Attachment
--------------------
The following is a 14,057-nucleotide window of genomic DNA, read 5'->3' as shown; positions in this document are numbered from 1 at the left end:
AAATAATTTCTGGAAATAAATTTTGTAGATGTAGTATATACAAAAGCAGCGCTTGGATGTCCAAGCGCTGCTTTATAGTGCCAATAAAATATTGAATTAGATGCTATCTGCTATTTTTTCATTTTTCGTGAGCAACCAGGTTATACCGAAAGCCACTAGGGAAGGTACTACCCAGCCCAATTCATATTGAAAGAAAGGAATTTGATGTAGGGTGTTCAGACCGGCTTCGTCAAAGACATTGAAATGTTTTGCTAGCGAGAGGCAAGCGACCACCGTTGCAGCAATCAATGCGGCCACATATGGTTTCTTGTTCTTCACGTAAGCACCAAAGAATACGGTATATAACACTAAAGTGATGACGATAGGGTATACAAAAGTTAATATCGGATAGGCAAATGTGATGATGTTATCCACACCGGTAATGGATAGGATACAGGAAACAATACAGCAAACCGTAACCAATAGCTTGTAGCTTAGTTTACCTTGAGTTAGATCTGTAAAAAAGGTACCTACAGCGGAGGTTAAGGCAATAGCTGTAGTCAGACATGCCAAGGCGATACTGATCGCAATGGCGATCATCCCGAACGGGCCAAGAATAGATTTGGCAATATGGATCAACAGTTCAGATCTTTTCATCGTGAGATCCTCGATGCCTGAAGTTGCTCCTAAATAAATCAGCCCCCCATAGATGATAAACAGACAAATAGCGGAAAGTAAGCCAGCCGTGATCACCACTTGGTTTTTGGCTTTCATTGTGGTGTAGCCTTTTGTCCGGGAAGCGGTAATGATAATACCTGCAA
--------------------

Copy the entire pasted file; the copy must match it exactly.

The following is a 14,057-nucleotide window of genomic DNA, read 5'->3' as shown; positions in this document are numbered from 1 at the left end:
AAATAATTTCTGGAAATAAATTTTGTAGATGTAGTATATACAAAAGCAGCGCTTGGATGTCCAAGCGCTGCTTTATAGTGCCAATAAAATATTGAATTAGATGCTATCTGCTATTTTTTCATTTTTCGTGAGCAACCAGGTTATACCGAAAGCCACTAGGGAAGGTACTACCCAGCCCAATTCATATTGAAAGAAAGGAATTTGATGTAGGGTGTTCAGACCGGCTTCGTCAAAGACATTGAAATGTTTTGCTAGCGAGAGGCAAGCGACCACCGTTGCAGCAATCAATGCGGCCACATATGGTTTCTTGTTCTTCACGTAAGCACCAAAGAATACGGTATATAACACTAAAGTGATGACGATAGGGTATACAAAAGTTAATATCGGATAGGCAAATGTGATGATGTTATCCACACCGGTAATGGATAGGATACAGGAAACAATACAGCAAACCGTAACCAATAGCTTGTAGCTTAGTTTACCTTGAGTTAGATCTGTAAAAAAGGTACCTACAGCGGAGGTTAAGGCAATAGCTGTAGTCAGACATGCCAAGGCGATACTGATCGCAATGGCGATCATCCCGAACGGGCCAAGAATAGATTTGGCAATATGGATCAACAGTTCAGATCTTTTCATCGTGAGATCCTCGATGCCTGAAGTTGCTCCTAAATAAATCAGCCCCCCATAGATGATAAACAGACAAATAGCGGAAAGTAAGCCAGCCGTGATCACCACTTGGTTTTTGGCTTTCATTGTGGTGTAGCCTTTTGTCCGGGAAGCGGTAATGATAATACCTGCAA